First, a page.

Slashdot stories can be listened to in audio form via an RSS feed, as read by our own robotic overlord.


Forgot your password?

Submission Summary: 0 pending, 2 declined, 0 accepted (2 total, 0.00% accepted)

Slashdot videos: Now with more Slashdot!

  • View

  • Discuss

  • Share

We've improved Slashdot's video section; now you can view our video interviews, product close-ups and site visits with all the usual Slashdot options to comment, share, etc. No more walled garden! It's a work in progress -- we hope you'll check it out (Learn more about the recent updates).


+ - Opera 9.20 Released

Submitted by
FunWithKnives writes "When launching Opera today, I was greeted by the notification that version 9.20 has been released and is available for download. The Unix Changelog lists a multitude of upgrades and new features. The most interesting of these, in my opinion, is Speed Dial, which lets you set up to nine default websites in a "number pad" type of arrangement, which will then show up every time a new tab is opened, along with the search bar of your preferred search engine. This allows easier access to frequented sites and searches. Keyboard shortcuts have also been mapped for each Speed Dial entry (Ctrl + 0-9). Of course, if you dislike the new funtionality, Speed Dial can be hidden with the click of a link in the lower right-hand corner of the page. From a day's worth of use, 9.20 seems even snappier than earlier versions, and is probably well worth the upgrade."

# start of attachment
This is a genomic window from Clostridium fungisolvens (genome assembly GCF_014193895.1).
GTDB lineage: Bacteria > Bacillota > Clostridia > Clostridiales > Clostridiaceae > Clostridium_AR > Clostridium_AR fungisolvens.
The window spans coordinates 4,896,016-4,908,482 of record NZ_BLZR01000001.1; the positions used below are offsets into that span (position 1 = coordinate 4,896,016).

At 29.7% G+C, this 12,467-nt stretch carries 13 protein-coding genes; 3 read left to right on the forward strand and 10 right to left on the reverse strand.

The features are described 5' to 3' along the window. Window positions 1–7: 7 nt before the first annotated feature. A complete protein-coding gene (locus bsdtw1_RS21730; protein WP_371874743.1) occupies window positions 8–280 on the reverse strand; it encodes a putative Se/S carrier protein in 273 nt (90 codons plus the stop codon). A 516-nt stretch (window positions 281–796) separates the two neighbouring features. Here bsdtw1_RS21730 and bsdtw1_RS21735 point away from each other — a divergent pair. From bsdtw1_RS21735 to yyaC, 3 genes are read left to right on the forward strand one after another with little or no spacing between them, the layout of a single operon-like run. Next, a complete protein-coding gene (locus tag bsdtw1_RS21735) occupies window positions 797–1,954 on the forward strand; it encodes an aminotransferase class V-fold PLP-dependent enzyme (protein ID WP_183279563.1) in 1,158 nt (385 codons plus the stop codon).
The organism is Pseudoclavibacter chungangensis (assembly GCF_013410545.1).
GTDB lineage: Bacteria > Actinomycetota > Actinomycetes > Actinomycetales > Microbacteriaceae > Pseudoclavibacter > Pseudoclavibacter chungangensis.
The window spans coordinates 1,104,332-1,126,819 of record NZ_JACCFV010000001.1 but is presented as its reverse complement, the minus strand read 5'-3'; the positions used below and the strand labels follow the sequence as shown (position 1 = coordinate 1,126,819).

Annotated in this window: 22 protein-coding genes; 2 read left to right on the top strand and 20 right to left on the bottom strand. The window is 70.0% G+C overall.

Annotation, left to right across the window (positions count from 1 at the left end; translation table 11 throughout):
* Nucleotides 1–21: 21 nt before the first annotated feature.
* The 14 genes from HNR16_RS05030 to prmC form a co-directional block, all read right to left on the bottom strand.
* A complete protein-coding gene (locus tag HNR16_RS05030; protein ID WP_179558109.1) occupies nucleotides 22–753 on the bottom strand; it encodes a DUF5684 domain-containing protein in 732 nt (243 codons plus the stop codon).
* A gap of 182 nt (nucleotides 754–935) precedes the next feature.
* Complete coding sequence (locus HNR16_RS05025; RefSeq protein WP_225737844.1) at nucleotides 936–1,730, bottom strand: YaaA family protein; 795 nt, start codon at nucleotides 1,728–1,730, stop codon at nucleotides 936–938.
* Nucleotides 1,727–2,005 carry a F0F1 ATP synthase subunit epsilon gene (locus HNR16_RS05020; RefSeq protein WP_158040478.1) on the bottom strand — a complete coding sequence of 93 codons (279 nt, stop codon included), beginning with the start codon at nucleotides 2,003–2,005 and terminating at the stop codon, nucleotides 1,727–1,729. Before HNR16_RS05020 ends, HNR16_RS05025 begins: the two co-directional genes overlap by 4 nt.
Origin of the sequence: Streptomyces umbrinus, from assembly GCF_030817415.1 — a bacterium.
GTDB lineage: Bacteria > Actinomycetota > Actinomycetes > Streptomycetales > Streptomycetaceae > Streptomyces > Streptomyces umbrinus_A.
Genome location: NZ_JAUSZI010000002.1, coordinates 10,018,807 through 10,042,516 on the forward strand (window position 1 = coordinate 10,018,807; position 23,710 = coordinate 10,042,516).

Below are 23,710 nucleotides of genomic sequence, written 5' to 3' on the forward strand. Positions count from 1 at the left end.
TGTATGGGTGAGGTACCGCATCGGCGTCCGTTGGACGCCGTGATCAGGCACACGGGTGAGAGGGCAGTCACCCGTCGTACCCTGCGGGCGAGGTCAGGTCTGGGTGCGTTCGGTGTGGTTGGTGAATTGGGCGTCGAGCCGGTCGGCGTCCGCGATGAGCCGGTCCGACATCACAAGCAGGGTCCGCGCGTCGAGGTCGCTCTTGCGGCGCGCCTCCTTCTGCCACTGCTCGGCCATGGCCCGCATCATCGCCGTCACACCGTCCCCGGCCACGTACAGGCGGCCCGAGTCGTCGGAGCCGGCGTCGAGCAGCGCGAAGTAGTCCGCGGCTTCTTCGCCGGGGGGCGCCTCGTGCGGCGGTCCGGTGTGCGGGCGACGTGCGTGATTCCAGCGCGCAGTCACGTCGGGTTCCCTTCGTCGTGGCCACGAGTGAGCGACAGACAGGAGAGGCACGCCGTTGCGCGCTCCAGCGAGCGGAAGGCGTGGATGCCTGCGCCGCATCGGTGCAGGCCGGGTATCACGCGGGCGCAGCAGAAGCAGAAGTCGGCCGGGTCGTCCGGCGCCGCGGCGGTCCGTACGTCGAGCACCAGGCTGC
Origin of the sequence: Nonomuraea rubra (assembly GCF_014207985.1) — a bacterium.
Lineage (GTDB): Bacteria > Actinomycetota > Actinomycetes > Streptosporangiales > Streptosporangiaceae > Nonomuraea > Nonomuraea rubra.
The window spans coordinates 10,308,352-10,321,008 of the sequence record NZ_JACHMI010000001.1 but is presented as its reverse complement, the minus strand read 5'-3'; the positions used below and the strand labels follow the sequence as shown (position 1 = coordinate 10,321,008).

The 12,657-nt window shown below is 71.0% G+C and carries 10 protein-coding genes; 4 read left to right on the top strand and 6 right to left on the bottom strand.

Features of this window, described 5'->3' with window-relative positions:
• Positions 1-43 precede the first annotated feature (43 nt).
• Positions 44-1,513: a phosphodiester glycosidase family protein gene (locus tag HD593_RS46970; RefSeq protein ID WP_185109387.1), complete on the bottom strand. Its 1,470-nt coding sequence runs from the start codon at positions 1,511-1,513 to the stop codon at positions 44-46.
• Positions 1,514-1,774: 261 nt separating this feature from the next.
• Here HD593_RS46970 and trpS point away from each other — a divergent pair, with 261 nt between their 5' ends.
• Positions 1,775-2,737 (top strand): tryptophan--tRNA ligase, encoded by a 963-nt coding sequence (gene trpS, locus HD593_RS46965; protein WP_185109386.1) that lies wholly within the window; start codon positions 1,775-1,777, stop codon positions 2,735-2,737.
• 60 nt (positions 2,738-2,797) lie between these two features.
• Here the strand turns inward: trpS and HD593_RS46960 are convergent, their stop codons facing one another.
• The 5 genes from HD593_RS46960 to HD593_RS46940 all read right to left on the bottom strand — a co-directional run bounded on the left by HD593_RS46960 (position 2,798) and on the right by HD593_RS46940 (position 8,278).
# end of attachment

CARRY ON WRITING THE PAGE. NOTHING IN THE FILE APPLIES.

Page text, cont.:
+ - Invisibility Cloak Supported By Scientific Theory

Submitted by
FunWithKnives writes "It seems as though Science Fiction is edging ever closer to Science Fact. The Register reports that a theory has been supplied, by researchers at Imperial College and Duke University, which suggests that an "Invisibility Cloak" could be created, with help from nanotechnology. From the article:
"The idea is that we now have technology to manipulate the surface of metamaterials on the nano scale, meaning light can be directed very precisely around an object, making it imperceptible to an observer. Researchers at Imperial College and Duke University did the sums, and found that an invisibility cloak should be possible."

Eureka! -- Archimedes